Are we speaking your language? That’s no accident. We choose our industries with intent—because no competitive advantage rivals experience.
Life is uncertain. This isn’t news to anyone. Yet despite that uncertainty, we want to believe that life isn’t random. We want to believe that we have control of our destinies – that we hold our fate in our own hands. And we do! …sort of.
One of the challenges that we’ve had to overcome in our first five years of business is how to effectively strategize for the future, when so much of the future is uncertain. I frequently find myself shaking my head when I hear businesses talking about “five year plans” and “exit strategies” when none of us know what the next two months are going to bring. Am I missing something?
I don’t think so. Fortunately, games are here to help.
I don’t know about you, but I love strategy games. They’re fun, but they’re also a challenge that keeps you mentally sharp. If you’re paying attention, there are broader lessons that can be applied to other challenges in life, particularly business. One way that game developers try to keep games fun is by introducing elements of randomness into the game. In brief, this keeps the game fun by leveling the playing field slightly between more skilled or experienced players and less skilled or less experienced players. If the balance is right, everyone will get to win some of the time, but a better player will be satisfied that he or she wins more often. In other words, a good game is a mix of randomness and strategy.
Starting to see the connection yet?
One of my favorite table-top strategy games is Carcassonne, so for the purposes of this post, it will serve as a fine example. If you don’t know Carcassonne, I won’t try to explain the whole game right here, but here are the broad strokes:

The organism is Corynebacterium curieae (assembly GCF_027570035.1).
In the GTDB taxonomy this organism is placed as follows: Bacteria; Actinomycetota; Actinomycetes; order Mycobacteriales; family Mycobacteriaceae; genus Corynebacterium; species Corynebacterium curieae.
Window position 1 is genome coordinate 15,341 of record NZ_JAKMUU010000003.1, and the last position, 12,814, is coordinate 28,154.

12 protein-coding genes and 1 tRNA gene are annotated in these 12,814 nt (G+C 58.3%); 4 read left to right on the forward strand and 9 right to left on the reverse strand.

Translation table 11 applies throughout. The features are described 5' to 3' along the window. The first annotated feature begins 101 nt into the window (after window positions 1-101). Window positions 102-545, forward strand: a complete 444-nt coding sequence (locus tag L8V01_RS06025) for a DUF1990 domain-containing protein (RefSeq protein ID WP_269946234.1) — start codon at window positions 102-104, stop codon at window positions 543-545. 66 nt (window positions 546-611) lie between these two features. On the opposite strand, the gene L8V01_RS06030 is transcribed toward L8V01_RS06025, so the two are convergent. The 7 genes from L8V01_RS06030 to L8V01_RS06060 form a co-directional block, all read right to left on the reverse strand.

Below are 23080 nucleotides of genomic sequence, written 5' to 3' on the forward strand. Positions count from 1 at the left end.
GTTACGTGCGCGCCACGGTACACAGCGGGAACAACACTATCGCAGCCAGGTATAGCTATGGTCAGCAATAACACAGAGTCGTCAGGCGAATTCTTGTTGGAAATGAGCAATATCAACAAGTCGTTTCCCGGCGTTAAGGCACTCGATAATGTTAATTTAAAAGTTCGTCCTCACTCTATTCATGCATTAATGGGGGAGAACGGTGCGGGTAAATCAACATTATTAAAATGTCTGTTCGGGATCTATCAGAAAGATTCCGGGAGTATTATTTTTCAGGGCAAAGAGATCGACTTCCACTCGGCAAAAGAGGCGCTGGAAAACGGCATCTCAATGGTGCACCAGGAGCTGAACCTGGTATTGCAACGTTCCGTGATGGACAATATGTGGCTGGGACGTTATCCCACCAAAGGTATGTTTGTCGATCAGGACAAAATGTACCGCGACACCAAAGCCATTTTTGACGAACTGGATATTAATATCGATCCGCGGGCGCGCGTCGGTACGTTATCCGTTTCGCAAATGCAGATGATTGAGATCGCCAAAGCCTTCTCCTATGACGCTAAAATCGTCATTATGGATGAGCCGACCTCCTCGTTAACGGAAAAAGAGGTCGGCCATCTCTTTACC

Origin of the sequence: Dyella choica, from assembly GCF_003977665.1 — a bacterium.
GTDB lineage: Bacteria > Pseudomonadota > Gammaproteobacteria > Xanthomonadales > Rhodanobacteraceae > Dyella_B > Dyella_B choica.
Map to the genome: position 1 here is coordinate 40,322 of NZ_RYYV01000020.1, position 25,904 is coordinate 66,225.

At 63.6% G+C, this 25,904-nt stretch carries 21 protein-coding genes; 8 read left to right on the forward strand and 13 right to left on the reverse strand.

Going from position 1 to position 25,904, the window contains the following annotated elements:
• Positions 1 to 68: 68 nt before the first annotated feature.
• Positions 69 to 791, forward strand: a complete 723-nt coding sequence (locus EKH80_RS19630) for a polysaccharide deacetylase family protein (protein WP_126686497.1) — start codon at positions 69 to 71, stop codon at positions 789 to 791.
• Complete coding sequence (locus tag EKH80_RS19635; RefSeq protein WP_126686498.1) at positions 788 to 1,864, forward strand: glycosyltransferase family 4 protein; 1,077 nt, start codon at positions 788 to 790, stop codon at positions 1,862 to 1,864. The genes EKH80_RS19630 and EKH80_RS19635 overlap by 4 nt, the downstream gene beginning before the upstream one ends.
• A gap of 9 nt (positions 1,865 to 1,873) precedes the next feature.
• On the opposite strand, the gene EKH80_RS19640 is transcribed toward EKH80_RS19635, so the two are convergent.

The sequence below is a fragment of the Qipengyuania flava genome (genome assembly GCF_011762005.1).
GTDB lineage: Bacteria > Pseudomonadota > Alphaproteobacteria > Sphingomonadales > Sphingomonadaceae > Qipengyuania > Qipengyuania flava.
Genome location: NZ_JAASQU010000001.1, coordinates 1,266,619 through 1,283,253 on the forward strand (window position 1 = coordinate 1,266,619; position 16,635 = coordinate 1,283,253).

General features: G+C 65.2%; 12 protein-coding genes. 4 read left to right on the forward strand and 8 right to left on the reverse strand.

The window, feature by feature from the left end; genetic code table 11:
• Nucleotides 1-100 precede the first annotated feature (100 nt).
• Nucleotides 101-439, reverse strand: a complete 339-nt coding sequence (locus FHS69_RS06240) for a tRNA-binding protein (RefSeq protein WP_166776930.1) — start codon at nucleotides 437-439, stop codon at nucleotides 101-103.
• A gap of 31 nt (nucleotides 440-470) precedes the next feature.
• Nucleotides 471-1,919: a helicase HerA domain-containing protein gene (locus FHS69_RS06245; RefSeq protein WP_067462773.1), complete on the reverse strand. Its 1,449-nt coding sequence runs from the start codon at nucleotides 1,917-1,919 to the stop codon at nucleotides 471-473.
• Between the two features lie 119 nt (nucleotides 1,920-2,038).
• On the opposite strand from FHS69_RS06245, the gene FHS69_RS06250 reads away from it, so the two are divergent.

There are lots of lessons that could be drawn from the game, but for now I’m going to focus on one aspect:
How do you win when everything about the future of the game in uncertain?
There are a couple of approaches that you might take (in a game or IRL), which I am going to call “planning” and “positioning”.
Planning is when you outline a series of steps in advance to lead you from A to B based on your projections of what the future holds.
Example: In the game Carcassonne, what would this look like? It would mean making decisions based on the assumption that I was going to draw the pieces I need to complete my structures and get my bonus points. You may put all your Meeples on the board eventually, but you prioritize a single investment at the expense of getting your other Meeples down. The downside is that, if I sink all my resources into completing one castle or road, and then I don’t draw the piece that closes the loop, that investment is essentially wasted.
It feels indelicate to say so, but I don’t see much difference between “plans” and “assumptions” (and we all know about assumptions). The more detail in your plan, most likely, the worse it is. More details just means more moving parts and more unknowns, which is more assumptions that have to be correct for you plan to be meaningful or accurate.
What happens when things don’t go “according to plan”?
Lots of plans fail. Anyone who has ever had to create an estimate or a timeline or a Gantt chart knows just how quickly those guesses fell out of step with reality.
I suspect that this is more true of small businesses than large businesses (larger sample sizes help smooth variance), but my experience has been that I never know when the peaks and valleys in business are going to come. This affects the entire sales pipeline and, in turn, the entire workflow of my business.